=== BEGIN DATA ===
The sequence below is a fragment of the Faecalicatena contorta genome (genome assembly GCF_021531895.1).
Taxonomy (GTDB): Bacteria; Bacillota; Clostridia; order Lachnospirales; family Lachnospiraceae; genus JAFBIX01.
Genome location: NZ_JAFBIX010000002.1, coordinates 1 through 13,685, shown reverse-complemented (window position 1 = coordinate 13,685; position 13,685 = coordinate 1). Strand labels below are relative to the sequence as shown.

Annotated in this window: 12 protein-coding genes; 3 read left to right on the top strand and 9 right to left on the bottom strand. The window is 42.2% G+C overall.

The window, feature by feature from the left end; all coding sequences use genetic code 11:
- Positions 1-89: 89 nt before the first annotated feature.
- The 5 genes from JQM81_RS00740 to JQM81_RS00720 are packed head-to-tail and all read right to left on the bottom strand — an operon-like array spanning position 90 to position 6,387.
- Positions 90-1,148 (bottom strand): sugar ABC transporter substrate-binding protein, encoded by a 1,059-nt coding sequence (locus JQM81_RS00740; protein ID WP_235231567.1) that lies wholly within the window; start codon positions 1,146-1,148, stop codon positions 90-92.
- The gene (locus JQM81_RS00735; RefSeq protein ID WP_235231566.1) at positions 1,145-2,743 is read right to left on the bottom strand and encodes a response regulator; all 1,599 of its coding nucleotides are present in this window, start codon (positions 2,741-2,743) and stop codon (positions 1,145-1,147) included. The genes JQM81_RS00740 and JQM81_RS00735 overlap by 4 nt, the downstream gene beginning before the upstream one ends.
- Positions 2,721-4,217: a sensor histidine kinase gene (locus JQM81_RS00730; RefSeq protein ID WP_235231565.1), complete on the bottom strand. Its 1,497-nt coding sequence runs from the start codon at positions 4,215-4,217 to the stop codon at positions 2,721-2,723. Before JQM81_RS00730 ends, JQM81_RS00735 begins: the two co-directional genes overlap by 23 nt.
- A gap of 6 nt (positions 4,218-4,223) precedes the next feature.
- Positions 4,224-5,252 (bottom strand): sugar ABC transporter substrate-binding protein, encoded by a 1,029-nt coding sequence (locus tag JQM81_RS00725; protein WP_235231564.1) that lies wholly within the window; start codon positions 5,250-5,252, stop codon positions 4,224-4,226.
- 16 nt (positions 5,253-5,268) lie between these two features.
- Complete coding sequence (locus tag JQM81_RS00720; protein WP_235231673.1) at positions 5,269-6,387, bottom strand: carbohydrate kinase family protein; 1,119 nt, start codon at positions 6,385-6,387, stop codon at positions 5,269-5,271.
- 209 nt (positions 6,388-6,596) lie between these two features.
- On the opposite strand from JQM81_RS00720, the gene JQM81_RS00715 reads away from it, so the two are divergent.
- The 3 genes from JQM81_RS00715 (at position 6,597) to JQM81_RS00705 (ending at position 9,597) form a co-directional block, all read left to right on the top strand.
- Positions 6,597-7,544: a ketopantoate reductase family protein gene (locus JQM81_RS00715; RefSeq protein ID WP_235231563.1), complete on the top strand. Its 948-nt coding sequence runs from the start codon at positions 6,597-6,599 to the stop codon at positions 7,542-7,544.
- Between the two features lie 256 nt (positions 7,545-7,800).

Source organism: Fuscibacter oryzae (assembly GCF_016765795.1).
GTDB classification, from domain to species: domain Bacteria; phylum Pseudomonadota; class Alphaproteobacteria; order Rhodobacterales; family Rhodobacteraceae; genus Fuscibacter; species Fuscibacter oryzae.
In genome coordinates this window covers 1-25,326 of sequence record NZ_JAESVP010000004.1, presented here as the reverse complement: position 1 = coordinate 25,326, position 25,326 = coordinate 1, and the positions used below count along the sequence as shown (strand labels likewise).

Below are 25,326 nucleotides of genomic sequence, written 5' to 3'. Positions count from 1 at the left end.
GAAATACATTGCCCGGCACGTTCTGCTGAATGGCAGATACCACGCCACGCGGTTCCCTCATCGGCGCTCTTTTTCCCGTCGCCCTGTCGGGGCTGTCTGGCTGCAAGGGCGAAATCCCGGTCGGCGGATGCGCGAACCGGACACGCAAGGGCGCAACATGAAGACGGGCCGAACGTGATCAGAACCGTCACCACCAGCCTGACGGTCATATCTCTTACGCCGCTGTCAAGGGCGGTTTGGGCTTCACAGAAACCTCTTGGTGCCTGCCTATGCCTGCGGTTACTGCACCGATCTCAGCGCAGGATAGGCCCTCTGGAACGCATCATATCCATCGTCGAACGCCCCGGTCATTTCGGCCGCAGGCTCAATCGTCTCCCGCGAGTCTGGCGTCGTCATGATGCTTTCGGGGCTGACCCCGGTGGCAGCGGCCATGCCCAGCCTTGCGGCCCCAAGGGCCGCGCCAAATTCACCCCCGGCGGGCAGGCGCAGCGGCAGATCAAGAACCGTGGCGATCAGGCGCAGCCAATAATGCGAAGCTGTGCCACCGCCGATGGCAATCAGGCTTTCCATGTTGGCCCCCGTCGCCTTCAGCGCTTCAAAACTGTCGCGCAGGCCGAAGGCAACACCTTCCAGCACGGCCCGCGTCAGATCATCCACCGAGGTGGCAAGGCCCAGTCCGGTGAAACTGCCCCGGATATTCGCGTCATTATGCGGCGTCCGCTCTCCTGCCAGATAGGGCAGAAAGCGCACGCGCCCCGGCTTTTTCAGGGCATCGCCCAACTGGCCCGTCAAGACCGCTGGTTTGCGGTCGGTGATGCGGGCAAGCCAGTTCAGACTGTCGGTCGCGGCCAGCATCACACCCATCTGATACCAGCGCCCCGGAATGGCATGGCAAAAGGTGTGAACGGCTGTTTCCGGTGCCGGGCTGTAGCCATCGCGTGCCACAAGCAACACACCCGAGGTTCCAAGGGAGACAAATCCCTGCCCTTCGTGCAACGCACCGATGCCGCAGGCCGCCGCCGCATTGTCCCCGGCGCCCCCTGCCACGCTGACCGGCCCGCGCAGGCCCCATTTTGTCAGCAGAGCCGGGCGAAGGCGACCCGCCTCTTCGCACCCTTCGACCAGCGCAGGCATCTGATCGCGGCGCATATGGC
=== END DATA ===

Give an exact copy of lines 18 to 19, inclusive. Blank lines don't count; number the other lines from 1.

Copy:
- Positions 6,597-7,544: a ketopantoate reductase family protein gene (locus JQM81_RS00715; RefSeq protein ID WP_235231563.1), complete on the top strand. Its 948-nt coding sequence runs from the start codon at positions 6,597-6,599 to the stop codon at positions 7,542-7,544.
- Between the two features lie 256 nt (positions 7,545-7,800).